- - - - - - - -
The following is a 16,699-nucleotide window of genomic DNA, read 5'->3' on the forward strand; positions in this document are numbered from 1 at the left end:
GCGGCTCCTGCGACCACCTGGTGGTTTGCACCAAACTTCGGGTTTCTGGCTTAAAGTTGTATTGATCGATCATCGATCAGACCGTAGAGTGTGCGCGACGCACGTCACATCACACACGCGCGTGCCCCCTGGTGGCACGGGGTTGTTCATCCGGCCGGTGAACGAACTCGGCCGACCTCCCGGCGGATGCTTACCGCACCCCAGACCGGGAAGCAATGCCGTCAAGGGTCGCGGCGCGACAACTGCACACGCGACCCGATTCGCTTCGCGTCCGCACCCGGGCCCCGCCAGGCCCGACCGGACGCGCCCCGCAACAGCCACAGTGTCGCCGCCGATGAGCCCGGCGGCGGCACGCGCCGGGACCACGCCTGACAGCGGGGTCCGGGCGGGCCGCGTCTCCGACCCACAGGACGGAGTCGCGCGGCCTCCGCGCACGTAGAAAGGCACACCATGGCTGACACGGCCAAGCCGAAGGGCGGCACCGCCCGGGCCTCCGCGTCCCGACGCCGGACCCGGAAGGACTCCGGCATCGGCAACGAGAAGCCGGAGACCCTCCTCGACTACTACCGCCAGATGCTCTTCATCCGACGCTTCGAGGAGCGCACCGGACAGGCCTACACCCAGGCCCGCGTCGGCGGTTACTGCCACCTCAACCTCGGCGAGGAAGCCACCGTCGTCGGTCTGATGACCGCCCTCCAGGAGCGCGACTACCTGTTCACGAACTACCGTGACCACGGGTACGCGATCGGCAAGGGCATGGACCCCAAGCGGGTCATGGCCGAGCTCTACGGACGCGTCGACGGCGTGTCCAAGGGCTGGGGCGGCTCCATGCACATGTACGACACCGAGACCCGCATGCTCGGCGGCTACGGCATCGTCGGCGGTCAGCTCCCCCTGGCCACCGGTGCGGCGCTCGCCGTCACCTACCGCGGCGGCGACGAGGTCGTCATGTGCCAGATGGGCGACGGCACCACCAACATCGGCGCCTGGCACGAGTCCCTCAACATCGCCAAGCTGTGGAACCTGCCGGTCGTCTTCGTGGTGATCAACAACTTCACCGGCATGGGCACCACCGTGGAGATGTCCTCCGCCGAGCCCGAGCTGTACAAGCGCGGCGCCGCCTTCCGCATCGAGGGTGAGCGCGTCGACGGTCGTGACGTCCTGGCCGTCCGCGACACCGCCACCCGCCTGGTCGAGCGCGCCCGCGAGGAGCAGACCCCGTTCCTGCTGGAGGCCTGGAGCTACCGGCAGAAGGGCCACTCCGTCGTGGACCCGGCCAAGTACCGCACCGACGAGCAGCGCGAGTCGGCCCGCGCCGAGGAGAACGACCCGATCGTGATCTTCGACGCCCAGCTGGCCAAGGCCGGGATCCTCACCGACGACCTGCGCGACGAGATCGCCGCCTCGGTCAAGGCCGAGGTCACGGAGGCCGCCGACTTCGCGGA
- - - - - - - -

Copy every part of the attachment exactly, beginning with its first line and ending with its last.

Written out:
The following is a 16,699-nucleotide window of genomic DNA, read 5'->3' on the forward strand; positions in this document are numbered from 1 at the left end:
GCGGCTCCTGCGACCACCTGGTGGTTTGCACCAAACTTCGGGTTTCTGGCTTAAAGTTGTATTGATCGATCATCGATCAGACCGTAGAGTGTGCGCGACGCACGTCACATCACACACGCGCGTGCCCCCTGGTGGCACGGGGTTGTTCATCCGGCCGGTGAACGAACTCGGCCGACCTCCCGGCGGATGCTTACCGCACCCCAGACCGGGAAGCAATGCCGTCAAGGGTCGCGGCGCGACAACTGCACACGCGACCCGATTCGCTTCGCGTCCGCACCCGGGCCCCGCCAGGCCCGACCGGACGCGCCCCGCAACAGCCACAGTGTCGCCGCCGATGAGCCCGGCGGCGGCACGCGCCGGGACCACGCCTGACAGCGGGGTCCGGGCGGGCCGCGTCTCCGACCCACAGGACGGAGTCGCGCGGCCTCCGCGCACGTAGAAAGGCACACCATGGCTGACACGGCCAAGCCGAAGGGCGGCACCGCCCGGGCCTCCGCGTCCCGACGCCGGACCCGGAAGGACTCCGGCATCGGCAACGAGAAGCCGGAGACCCTCCTCGACTACTACCGCCAGATGCTCTTCATCCGACGCTTCGAGGAGCGCACCGGACAGGCCTACACCCAGGCCCGCGTCGGCGGTTACTGCCACCTCAACCTCGGCGAGGAAGCCACCGTCGTCGGTCTGATGACCGCCCTCCAGGAGCGCGACTACCTGTTCACGAACTACCGTGACCACGGGTACGCGATCGGCAAGGGCATGGACCCCAAGCGGGTCATGGCCGAGCTCTACGGACGCGTCGACGGCGTGTCCAAGGGCTGGGGCGGCTCCATGCACATGTACGACACCGAGACCCGCATGCTCGGCGGCTACGGCATCGTCGGCGGTCAGCTCCCCCTGGCCACCGGTGCGGCGCTCGCCGTCACCTACCGCGGCGGCGACGAGGTCGTCATGTGCCAGATGGGCGACGGCACCACCAACATCGGCGCCTGGCACGAGTCCCTCAACATCGCCAAGCTGTGGAACCTGCCGGTCGTCTTCGTGGTGATCAACAACTTCACCGGCATGGGCACCACCGTGGAGATGTCCTCCGCCGAGCCCGAGCTGTACAAGCGCGGCGCCGCCTTCCGCATCGAGGGTGAGCGCGTCGACGGTCGTGACGTCCTGGCCGTCCGCGACACCGCCACCCGCCTGGTCGAGCGCGCCCGCGAGGAGCAGACCCCGTTCCTGCTGGAGGCCTGGAGCTACCGGCAGAAGGGCCACTCCGTCGTGGACCCGGCCAAGTACCGCACCGACGAGCAGCGCGAGTCGGCCCGCGCCGAGGAGAACGACCCGATCGTGATCTTCGACGCCCAGCTGGCCAAGGCCGGGATCCTCACCGACGACCTGCGCGACGAGATCGCCGCCTCGGTCAAGGCCGAGGTCACGGAGGCCGCCGACTTCGCGGA